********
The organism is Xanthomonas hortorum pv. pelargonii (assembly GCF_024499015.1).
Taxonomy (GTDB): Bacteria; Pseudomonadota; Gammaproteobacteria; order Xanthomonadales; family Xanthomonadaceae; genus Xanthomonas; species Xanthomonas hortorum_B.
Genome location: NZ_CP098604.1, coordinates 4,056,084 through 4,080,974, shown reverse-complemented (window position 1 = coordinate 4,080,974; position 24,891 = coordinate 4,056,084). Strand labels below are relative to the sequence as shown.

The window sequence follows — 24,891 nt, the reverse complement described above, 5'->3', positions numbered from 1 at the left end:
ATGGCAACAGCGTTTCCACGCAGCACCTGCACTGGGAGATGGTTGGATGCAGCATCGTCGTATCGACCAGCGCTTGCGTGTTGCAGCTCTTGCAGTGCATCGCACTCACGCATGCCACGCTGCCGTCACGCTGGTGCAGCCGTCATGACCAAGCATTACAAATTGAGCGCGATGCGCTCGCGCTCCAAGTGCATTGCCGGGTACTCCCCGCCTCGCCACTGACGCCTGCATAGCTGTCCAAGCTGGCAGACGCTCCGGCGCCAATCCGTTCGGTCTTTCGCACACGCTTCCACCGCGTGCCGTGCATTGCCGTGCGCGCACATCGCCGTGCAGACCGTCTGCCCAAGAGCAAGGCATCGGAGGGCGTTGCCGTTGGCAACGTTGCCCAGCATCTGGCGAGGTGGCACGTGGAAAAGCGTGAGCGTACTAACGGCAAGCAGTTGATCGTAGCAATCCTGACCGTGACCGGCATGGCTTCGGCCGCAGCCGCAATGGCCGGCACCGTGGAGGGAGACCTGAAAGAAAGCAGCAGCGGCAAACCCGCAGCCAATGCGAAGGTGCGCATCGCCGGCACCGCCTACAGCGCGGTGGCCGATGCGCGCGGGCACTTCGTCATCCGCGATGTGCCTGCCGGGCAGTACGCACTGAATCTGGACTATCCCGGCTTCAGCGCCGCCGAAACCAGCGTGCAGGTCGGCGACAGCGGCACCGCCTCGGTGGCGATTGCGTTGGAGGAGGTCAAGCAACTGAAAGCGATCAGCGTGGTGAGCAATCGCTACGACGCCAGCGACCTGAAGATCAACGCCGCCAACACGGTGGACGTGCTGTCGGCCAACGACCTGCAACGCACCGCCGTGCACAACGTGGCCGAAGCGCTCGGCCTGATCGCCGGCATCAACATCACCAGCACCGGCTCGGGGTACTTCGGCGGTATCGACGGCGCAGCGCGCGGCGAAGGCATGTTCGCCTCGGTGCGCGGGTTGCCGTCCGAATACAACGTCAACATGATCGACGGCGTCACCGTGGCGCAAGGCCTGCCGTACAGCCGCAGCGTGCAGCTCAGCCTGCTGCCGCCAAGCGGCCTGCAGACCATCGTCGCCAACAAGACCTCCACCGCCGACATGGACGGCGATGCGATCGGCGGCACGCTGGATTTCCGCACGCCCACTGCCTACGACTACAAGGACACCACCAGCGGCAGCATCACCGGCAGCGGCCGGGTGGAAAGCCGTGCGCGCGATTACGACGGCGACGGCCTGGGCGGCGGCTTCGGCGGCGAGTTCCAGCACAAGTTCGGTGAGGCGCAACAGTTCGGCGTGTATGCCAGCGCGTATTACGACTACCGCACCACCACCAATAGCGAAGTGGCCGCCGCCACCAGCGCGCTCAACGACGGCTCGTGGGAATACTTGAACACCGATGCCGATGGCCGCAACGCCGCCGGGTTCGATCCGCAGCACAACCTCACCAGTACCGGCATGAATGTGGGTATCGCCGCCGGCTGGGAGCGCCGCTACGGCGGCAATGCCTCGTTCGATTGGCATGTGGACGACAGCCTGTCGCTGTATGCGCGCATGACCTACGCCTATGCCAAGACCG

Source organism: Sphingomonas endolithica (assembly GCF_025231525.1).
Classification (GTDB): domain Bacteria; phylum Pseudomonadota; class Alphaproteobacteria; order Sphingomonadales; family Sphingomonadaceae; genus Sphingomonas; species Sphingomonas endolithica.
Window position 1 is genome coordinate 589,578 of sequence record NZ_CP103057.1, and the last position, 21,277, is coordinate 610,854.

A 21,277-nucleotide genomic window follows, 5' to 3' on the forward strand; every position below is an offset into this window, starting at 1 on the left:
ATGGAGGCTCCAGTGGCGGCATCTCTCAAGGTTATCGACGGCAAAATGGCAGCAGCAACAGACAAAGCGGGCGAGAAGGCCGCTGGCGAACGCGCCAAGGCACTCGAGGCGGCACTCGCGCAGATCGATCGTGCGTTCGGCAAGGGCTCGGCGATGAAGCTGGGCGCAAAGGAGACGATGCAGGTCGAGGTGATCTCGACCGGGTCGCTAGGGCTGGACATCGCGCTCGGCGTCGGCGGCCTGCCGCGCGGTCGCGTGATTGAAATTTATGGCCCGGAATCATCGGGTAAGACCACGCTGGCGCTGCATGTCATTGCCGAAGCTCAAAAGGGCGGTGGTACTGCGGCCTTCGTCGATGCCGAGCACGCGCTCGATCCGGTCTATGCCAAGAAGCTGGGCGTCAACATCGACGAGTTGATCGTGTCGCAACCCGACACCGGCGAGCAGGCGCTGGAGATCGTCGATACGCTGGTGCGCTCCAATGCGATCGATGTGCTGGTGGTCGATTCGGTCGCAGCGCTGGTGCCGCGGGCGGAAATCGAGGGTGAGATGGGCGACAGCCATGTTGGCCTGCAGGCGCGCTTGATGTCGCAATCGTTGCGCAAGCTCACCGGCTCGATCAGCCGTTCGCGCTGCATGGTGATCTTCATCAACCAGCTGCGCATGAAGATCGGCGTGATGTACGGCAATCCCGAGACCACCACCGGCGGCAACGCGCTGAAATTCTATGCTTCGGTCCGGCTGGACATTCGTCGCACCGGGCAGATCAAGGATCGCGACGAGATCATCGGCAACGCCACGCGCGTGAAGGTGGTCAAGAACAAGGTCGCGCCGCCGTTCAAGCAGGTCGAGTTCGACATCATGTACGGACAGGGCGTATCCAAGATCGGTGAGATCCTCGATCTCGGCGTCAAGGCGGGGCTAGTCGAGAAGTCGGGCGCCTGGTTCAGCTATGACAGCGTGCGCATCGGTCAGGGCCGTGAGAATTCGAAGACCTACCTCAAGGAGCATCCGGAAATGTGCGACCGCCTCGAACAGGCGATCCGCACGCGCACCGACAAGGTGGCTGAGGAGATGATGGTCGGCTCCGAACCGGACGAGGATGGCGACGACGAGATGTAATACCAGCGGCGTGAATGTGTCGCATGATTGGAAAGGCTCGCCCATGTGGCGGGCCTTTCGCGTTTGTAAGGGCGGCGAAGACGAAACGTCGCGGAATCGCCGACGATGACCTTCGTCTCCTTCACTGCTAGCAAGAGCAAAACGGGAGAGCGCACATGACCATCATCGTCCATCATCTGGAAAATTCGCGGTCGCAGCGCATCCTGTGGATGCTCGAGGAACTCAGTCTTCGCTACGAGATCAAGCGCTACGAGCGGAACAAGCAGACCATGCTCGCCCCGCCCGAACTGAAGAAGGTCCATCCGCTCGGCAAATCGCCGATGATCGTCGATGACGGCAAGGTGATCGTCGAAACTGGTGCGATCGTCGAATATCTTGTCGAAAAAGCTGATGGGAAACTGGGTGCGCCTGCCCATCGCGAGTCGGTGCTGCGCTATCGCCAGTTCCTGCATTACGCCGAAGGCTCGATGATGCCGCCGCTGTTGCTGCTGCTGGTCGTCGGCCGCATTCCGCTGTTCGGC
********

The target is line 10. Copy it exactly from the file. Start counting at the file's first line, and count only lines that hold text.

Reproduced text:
ATGGAGGCTCCAGTGGCGGCATCTCTCAAGGTTATCGACGGCAAAATGGCAGCAGCAACAGACAAAGCGGGCGAGAAGGCCGCTGGCGAACGCGCCAAGGCACTCGAGGCGGCACTCGCGCAGATCGATCGTGCGTTCGGCAAGGGCTCGGCGATGAAGCTGGGCGCAAAGGAGACGATGCAGGTCGAGGTGATCTCGACCGGGTCGCTAGGGCTGGACATCGCGCTCGGCGTCGGCGGCCTGCCGCGCGGTCGCGTGATTGAAATTTATGGCCCGGAATCATCGGGTAAGACCACGCTGGCGCTGCATGTCATTGCCGAAGCTCAAAAGGGCGGTGGTACTGCGGCCTTCGTCGATGCCGAGCACGCGCTCGATCCGGTCTATGCCAAGAAGCTGGGCGTCAACATCGACGAGTTGATCGTGTCGCAACCCGACACCGGCGAGCAGGCGCTGGAGATCGTCGATACGCTGGTGCGCTCCAATGCGATCGATGTGCTGGTGGTCGATTCGGTCGCAGCGCTGGTGCCGCGGGCGGAAATCGAGGGTGAGATGGGCGACAGCCATGTTGGCCTGCAGGCGCGCTTGATGTCGCAATCGTTGCGCAAGCTCACCGGCTCGATCAGCCGTTCGCGCTGCATGGTGATCTTCATCAACCAGCTGCGCATGAAGATCGGCGTGATGTACGGCAATCCCGAGACCACCACCGGCGGCAACGCGCTGAAATTCTATGCTTCGGTCCGGCTGGACATTCGTCGCACCGGGCAGATCAAGGATCGCGACGAGATCATCGGCAACGCCACGCGCGTGAAGGTGGTCAAGAACAAGGTCGCGCCGCCGTTCAAGCAGGTCGAGTTCGACATCATGTACGGACAGGGCGTATCCAAGATCGGTGAGATCCTCGATCTCGGCGTCAAGGCGGGGCTAGTCGAGAAGTCGGGCGCCTGGTTCAGCTATGACAGCGTGCGCATCGGTCAGGGCCGTGAGAATTCGAAGACCTACCTCAAGGAGCATCCGGAAATGTGCGACCGCCTCGAACAGGCGATCCGCACGCGCACCGACAAGGTGGCTGAGGAGATGATGGTCGGCTCCGAACCGGACGAGGATGGCGACGACGAGATGTAATACCAGCGGCGTGAATGTGTCGCATGATTGGAAAGGCTCGCCCATGTGGCGGGCCTTTCGCGTTTGTAAGGGCGGCGAAGACGAAACGTCGCGGAATCGCCGACGATGACCTTCGTCTCCTTCACTGCTAGCAAGAGCAAAACGGGAGAGCGCACATGACCATCATCGTCCATCATCTGGAAAATTCGCGGTCGCAGCGCATCCTGTGGATGCTCGAGGAACTCAGTCTTCGCTACGAGATCAAGCGCTACGAGCGGAACAAGCAGACCATGCTCGCCCCGCCCGAACTGAAGAAGGTCCATCCGCTCGGCAAATCGCCGATGATCGTCGATGACGGCAAGGTGATCGTCGAAACTGGTGCGATCGTCGAATATCTTGTCGAAAAAGCTGATGGGAAACTGGGTGCGCCTGCCCATCGCGAGTCGGTGCTGCGCTATCGCCAGTTCCTGCATTACGCCGAAGGCTCGATGATGCCGCCGCTGTTGCTGCTGCTGGTCGTCGGCCGCATTCCGCTGTTCGGC